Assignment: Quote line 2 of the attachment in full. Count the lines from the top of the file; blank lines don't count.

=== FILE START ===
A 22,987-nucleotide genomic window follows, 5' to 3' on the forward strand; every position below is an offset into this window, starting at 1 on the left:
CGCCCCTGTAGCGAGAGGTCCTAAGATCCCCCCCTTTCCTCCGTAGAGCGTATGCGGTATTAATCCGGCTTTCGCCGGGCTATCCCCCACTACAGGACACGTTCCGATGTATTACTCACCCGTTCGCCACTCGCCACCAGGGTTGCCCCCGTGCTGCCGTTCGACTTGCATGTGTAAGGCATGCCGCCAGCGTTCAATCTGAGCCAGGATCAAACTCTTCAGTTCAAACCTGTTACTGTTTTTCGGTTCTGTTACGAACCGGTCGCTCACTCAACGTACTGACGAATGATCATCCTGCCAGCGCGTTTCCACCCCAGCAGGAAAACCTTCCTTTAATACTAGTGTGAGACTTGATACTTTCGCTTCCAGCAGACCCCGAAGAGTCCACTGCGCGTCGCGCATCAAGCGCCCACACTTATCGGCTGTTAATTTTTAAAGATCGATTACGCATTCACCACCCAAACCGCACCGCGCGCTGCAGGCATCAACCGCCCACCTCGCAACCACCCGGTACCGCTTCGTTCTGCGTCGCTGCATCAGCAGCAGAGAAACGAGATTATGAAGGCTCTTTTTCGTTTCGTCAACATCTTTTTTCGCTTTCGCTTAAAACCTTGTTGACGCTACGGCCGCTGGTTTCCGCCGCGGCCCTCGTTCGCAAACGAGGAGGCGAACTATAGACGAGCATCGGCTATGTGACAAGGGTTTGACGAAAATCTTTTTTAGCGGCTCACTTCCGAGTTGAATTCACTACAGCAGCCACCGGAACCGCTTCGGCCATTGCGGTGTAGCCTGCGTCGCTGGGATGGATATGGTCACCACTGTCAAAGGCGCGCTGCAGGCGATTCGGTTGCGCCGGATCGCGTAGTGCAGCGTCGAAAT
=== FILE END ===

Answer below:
CGCCCCTGTAGCGAGAGGTCCTAAGATCCCCCCCTTTCCTCCGTAGAGCGTATGCGGTATTAATCCGGCTTTCGCCGGGCTATCCCCCACTACAGGACACGTTCCGATGTATTACTCACCCGTTCGCCACTCGCCACCAGGGTTGCCCCCGTGCTGCCGTTCGACTTGCATGTGTAAGGCATGCCGCCAGCGTTCAATCTGAGCCAGGATCAAACTCTTCAGTTCAAACCTGTTACTGTTTTTCGGTTCTGTTACGAACCGGTCGCTCACTCAACGTACTGACGAATGATCATCCTGCCAGCGCGTTTCCACCCCAGCAGGAAAACCTTCCTTTAATACTAGTGTGAGACTTGATACTTTCGCTTCCAGCAGACCCCGAAGAGTCCACTGCGCGTCGCGCATCAAGCGCCCACACTTATCGGCTGTTAATTTTTAAAGATCGATTACGCATTCACCACCCAAACCGCACCGCGCGCTGCAGGCATCAACCGCCCACCTCGCAACCACCCGGTACCGCTTCGTTCTGCGTCGCTGCATCAGCAGCAGAGAAACGAGATTATGAAGGCTCTTTTTCGTTTCGTCAACATCTTTTTTCGCTTTCGCTTAAAACCTTGTTGACGCTACGGCCGCTGGTTTCCGCCGCGGCCCTCGTTCGCAAACGAGGAGGCGAACTATAGACGAGCATCGGCTATGTGACAAGGGTTTGACGAAAATCTTTTTTAGCGGCTCACTTCCGAGTTGAATTCACTACAGCAGCCACCGGAACCGCTTCGGCCATTGCGGTGTAGCCTGCGTCGCTGGGATGGATATGGTCACCACTGTCAAAGGCGCGCTGCAGGCGATTCGGTTGCGCCGGATCGCGTAGTGCAGCGTCGAAAT